Now that election season has passed, employers have plenty of food for thought for the next four years. Here are one observer’s predictions as to the labor and employment law issues of the next four years:
1. Aggressive agency enforcement
The Department of Labor, the Occupational Health and Safety Administration and the Office of Federal Contract Compliance Programs have all been notably aggressive in their enforcement activities under the first Obama administration. Employers should continue to expect an aggressive enforcement environment in all of these areas. Instituting proactive measures to minimize liability and taking prompt action at the first hint of enforcement activity, while always best practices, remain particularly critical. (There are some obvious agencies not mentioned here—keep reading.)
2. U.S. Supreme Court appointments
The Supreme Court has been exceptionally active on labor and employment issues the past four years, but not in a way that the parties appointing the justices can easily predict. More conservative justices have authored seemingly pro-employee decisions, and vice versa. However, four Justices are age 74 or older, perhaps most significantly the conservative Justice Antonin Scalia and the “swing vote” Justice Anthony Kennedy. (The others are Justices Stephen Breyer and Ruth Bader Ginsburg, for whom an Obama appointment would offer less potential change.) It is very likely there will be at least one appointment in President Obama’s second term that will prove decisive in an important labor and employment case. That case may be one testing the aggressive stances of federal agencies noted elsewhere in this article.
3. Health care reform
There is little new to say on this topic, but this list could not omit a subject as important to employers as the Affordable Care Act (ACA). Any hope that employers might have had for this legislation’s repeal is gone. The ACA is here to stay and the details of its implementation will be front and center for many employers in 2013.
4. State laws
It is important to remember that many important employment issues will be addressed at the state level, both legislatively and judicially. For example, state legislatures have tended to take the lead on many privacy-related issues. In 2012, several states have passed measures restricting how employers can use applicants’ social media activity in the hiring process. In the November elections themselves, measures were passed at the state level that seem to show a gradual shift towards greater rights for gay citizens; it seems likely that more such measures will follow, many of them affecting the workplace. And in the past two years, important states such as Georgia and Texas have changed their approaches to the enforcement of non-compete agreements. Changes at the state level mayhave the most influence on the workplace.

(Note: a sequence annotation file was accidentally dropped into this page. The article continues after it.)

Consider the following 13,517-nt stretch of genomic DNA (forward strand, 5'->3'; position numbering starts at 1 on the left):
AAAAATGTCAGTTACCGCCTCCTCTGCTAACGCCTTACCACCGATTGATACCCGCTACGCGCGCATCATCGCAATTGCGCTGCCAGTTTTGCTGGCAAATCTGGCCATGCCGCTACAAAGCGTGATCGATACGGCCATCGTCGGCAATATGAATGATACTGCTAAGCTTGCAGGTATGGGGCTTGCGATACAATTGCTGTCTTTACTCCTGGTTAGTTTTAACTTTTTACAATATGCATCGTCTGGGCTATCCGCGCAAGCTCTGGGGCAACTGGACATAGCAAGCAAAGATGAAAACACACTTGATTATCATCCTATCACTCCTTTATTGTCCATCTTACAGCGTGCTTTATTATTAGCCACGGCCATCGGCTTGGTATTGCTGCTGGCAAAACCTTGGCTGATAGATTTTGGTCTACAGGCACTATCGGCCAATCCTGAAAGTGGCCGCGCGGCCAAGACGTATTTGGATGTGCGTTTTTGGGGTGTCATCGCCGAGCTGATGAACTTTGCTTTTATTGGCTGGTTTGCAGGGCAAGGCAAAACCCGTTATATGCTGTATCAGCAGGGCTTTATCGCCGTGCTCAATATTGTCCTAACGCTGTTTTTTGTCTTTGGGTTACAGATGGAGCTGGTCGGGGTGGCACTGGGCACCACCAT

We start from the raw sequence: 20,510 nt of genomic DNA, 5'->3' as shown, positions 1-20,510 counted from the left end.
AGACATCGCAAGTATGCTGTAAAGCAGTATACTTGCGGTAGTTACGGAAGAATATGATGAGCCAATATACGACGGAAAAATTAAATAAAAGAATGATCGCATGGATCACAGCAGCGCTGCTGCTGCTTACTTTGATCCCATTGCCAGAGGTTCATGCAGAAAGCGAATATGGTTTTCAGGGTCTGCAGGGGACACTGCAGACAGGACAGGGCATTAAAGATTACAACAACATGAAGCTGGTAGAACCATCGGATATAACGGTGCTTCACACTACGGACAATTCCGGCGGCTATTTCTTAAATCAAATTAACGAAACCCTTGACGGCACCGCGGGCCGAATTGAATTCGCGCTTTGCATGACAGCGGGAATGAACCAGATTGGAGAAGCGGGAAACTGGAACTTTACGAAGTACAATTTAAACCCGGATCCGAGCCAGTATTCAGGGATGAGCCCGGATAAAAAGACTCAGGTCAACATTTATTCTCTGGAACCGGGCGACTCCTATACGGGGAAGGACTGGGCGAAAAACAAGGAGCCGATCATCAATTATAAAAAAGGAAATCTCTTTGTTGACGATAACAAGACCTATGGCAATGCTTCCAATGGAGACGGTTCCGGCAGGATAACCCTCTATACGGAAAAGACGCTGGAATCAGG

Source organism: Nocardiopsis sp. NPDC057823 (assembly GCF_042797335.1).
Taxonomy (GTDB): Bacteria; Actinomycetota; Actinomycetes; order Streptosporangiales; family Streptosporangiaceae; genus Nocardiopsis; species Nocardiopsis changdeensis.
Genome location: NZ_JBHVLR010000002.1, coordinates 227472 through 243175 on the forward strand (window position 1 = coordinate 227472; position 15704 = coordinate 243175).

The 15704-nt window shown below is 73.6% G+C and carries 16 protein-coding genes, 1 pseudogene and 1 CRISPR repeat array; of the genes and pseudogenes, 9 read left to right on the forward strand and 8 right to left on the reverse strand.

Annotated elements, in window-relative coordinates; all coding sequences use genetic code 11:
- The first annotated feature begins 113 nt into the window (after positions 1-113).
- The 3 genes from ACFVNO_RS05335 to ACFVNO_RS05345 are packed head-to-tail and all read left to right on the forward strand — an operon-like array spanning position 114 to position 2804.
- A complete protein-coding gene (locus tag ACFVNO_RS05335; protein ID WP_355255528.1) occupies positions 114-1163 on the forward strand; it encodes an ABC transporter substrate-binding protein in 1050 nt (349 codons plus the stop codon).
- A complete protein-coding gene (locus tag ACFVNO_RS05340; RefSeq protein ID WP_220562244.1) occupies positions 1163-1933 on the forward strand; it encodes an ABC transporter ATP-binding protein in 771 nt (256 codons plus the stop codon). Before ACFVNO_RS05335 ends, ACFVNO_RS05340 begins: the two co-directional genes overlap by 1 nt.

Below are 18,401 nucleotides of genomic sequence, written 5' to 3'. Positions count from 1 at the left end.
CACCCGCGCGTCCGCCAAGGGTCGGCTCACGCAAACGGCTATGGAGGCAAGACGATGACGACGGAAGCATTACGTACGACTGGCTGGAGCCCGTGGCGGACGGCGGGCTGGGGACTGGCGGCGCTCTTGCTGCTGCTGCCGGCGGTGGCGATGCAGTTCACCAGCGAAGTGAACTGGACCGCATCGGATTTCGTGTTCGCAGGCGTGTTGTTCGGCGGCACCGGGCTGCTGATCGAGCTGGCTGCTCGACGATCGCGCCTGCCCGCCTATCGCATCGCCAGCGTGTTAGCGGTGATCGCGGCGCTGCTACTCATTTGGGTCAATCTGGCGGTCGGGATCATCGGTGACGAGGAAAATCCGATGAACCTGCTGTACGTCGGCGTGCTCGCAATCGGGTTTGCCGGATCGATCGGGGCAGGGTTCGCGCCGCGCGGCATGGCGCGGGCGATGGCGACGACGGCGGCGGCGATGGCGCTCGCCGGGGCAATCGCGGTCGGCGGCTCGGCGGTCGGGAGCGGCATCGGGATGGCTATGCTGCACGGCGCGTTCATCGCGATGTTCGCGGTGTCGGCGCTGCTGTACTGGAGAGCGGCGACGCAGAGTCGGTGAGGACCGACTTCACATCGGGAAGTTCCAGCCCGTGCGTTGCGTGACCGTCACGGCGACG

5. NLRB and EEOC actions—and the courts' response
Particularly with a split Congress, the Obama presidency has thus far been defined in the area of labor and employment law by the aggressive and admittedly creative postures of two critical agencies: the National Labor Relations Board (NLRB) and the Equal Employment Opportunity Commission (EEOC). These measures go beyond the aggressive enforcement referenced above and involve new uses of old laws.
Smart lawyers at the NLRB have, to the repeated surprise of employers, found supposed attacks on employees’ rights to engage in concerted activity under Section 7 of the National Labor Relations Act. Most notably the NLRB has devoted much of its attention to scrutinizing employers’ social media policies. In 2012, the board also attacked at-will policies and employer harassment investigations, finding that policies and practices could be read to unlawfully infringe on employee communication and collective rights. The good news for employers is that companies can largely address the topics topics mentioned in these NLRB directives and decisions with some careful redrafting of existing policies.
The same may not be said of the EEOC’s attacks on background checking practices with the expressed purpose of rooting out possible disparate impact on minorities allegedly resulting from those practices. It has long been the law that background checking should be subjected to a job-relatedness standard to avoid such disparate impact, but the EEOC has been particularly aggressive on this front and its 2012 guidance on the topic raised various red flags for careful and well-meaning employers using well-established practices. Employers who have not recently examined their policies are well-advised to put that review high on their list for 2013.
Whether the different dynamics of a second presidential term will make the agencies more or less aggressive remains to be seen, but it seems likely they will continue to plow new ground. What also remains to be seen is how courts will respond to some of these issues as they reach them. Thus far many of these agency initiatives remain somewhat untested in the courts. Those tests will be at the forefront in the next few years.